Costs for human resources (proportional to the number of production workers)
The overhead rate for personnel is based on the labor time allocated to the production order in the period.
A fourth production cost center collects all other indirect costs, such as costs for:
Research and development
Depreciation on assets such as machines and buildings
Social facilities at the company (such as a kindergarten)
Voluntary social contributions
Company pension plan
Costs for benefits such as pension plans must be based on the time period of manufacture, and are allocated on the basis of the anticipated quantity that will be produced in the period.
In this example, the administrative overhead rate is based on all direct costs allocated to the production order in the period.
b) and c) together are called production overhead costs and are based on the direct costs of production.
G. Work in process
In the R/3 System, some of the postings that debit the production order generate a corresponding expense account posting that affects the income statement. This is particularly the case for goods issues. At the end of the period, the value of all production orders that do not have final delivery status must be calculated and transferred to financial accounting. This ensures that the result shown in the income statement at the end of the month is not too low. The inventory values of the materials issued for the production order are thus reported in financial accounting, but these values are shown in a different form than before the withdrawal.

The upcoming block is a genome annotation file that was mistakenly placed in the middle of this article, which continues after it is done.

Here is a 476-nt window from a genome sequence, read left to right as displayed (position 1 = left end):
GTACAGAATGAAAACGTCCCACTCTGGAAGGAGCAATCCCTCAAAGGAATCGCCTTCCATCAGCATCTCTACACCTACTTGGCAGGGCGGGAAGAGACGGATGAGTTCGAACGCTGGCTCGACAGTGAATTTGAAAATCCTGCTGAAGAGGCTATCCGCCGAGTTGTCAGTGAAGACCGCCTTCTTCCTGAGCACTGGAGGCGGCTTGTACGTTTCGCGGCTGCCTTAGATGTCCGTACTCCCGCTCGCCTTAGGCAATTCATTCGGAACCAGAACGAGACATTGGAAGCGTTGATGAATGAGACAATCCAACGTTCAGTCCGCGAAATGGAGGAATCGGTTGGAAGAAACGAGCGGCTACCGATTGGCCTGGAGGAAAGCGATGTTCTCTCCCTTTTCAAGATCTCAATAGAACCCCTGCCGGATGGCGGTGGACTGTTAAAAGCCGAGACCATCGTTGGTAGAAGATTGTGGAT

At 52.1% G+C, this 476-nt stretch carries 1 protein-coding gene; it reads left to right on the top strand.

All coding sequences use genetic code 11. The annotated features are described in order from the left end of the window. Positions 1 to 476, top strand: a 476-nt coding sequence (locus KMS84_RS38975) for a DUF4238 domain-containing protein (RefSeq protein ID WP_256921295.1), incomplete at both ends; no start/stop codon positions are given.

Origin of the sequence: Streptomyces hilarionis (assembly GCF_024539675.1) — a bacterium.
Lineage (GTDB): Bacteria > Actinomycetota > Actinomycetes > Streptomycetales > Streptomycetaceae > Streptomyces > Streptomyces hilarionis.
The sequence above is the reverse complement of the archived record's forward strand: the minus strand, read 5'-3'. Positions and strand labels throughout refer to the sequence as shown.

In this example, the production order has the settlement type FUL (full settlement), so the work in process is calculated at actual cost. In this case, the WIP is calculated as follows:
If the debits posted to the production order are higher than the credits from goods receipts, the system reports work in process.
If the debits posted to the production order are less than the credits from goods receipts, the system creates reserves for unrealized costs.